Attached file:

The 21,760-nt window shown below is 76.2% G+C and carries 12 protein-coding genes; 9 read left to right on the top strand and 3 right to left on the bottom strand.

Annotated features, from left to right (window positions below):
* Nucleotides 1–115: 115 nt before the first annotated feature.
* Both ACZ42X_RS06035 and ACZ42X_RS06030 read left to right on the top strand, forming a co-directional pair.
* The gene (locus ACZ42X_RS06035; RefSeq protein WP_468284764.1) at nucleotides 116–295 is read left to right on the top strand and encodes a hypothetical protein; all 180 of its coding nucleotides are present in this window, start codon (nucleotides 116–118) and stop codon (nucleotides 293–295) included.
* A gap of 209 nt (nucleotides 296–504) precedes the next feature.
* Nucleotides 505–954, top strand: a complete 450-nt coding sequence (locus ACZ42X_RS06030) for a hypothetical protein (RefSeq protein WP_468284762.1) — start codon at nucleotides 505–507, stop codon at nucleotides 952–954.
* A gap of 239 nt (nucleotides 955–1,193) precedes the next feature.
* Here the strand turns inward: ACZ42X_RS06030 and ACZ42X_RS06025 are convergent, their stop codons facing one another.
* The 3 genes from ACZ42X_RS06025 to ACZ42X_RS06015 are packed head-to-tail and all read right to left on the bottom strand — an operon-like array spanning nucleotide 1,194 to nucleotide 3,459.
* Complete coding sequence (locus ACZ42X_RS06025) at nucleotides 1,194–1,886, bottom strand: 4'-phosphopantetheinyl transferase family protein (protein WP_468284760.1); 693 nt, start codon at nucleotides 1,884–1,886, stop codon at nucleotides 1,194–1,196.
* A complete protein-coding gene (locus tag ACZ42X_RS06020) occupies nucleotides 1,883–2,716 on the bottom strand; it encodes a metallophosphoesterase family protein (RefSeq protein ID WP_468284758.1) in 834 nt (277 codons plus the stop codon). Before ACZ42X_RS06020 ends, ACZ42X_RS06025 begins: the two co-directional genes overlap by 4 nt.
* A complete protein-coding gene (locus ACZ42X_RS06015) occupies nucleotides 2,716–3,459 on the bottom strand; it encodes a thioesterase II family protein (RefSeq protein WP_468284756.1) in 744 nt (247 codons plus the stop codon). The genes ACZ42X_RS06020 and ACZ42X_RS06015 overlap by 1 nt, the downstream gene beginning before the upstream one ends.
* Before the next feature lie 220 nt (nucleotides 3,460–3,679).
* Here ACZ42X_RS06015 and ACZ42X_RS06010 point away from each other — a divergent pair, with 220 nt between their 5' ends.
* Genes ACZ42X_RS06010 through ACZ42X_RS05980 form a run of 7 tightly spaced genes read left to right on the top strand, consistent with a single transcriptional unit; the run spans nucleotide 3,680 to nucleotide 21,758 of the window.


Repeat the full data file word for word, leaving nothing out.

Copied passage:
The 21,760-nt window shown below is 76.2% G+C and carries 12 protein-coding genes; 9 read left to right on the top strand and 3 right to left on the bottom strand.

Annotated features, from left to right (window positions below):
* Nucleotides 1–115: 115 nt before the first annotated feature.
* Both ACZ42X_RS06035 and ACZ42X_RS06030 read left to right on the top strand, forming a co-directional pair.
* The gene (locus ACZ42X_RS06035; RefSeq protein WP_468284764.1) at nucleotides 116–295 is read left to right on the top strand and encodes a hypothetical protein; all 180 of its coding nucleotides are present in this window, start codon (nucleotides 116–118) and stop codon (nucleotides 293–295) included.
* A gap of 209 nt (nucleotides 296–504) precedes the next feature.
* Nucleotides 505–954, top strand: a complete 450-nt coding sequence (locus ACZ42X_RS06030) for a hypothetical protein (RefSeq protein WP_468284762.1) — start codon at nucleotides 505–507, stop codon at nucleotides 952–954.
* A gap of 239 nt (nucleotides 955–1,193) precedes the next feature.
* Here the strand turns inward: ACZ42X_RS06030 and ACZ42X_RS06025 are convergent, their stop codons facing one another.
* The 3 genes from ACZ42X_RS06025 to ACZ42X_RS06015 are packed head-to-tail and all read right to left on the bottom strand — an operon-like array spanning nucleotide 1,194 to nucleotide 3,459.
* Complete coding sequence (locus ACZ42X_RS06025) at nucleotides 1,194–1,886, bottom strand: 4'-phosphopantetheinyl transferase family protein (protein WP_468284760.1); 693 nt, start codon at nucleotides 1,884–1,886, stop codon at nucleotides 1,194–1,196.
* A complete protein-coding gene (locus tag ACZ42X_RS06020) occupies nucleotides 1,883–2,716 on the bottom strand; it encodes a metallophosphoesterase family protein (RefSeq protein ID WP_468284758.1) in 834 nt (277 codons plus the stop codon). Before ACZ42X_RS06020 ends, ACZ42X_RS06025 begins: the two co-directional genes overlap by 4 nt.
* A complete protein-coding gene (locus ACZ42X_RS06015) occupies nucleotides 2,716–3,459 on the bottom strand; it encodes a thioesterase II family protein (RefSeq protein WP_468284756.1) in 744 nt (247 codons plus the stop codon). The genes ACZ42X_RS06020 and ACZ42X_RS06015 overlap by 1 nt, the downstream gene beginning before the upstream one ends.
* Before the next feature lie 220 nt (nucleotides 3,460–3,679).
* Here ACZ42X_RS06015 and ACZ42X_RS06010 point away from each other — a divergent pair, with 220 nt between their 5' ends.
* Genes ACZ42X_RS06010 through ACZ42X_RS05980 form a run of 7 tightly spaced genes read left to right on the top strand, consistent with a single transcriptional unit; the run spans nucleotide 3,680 to nucleotide 21,758 of the window.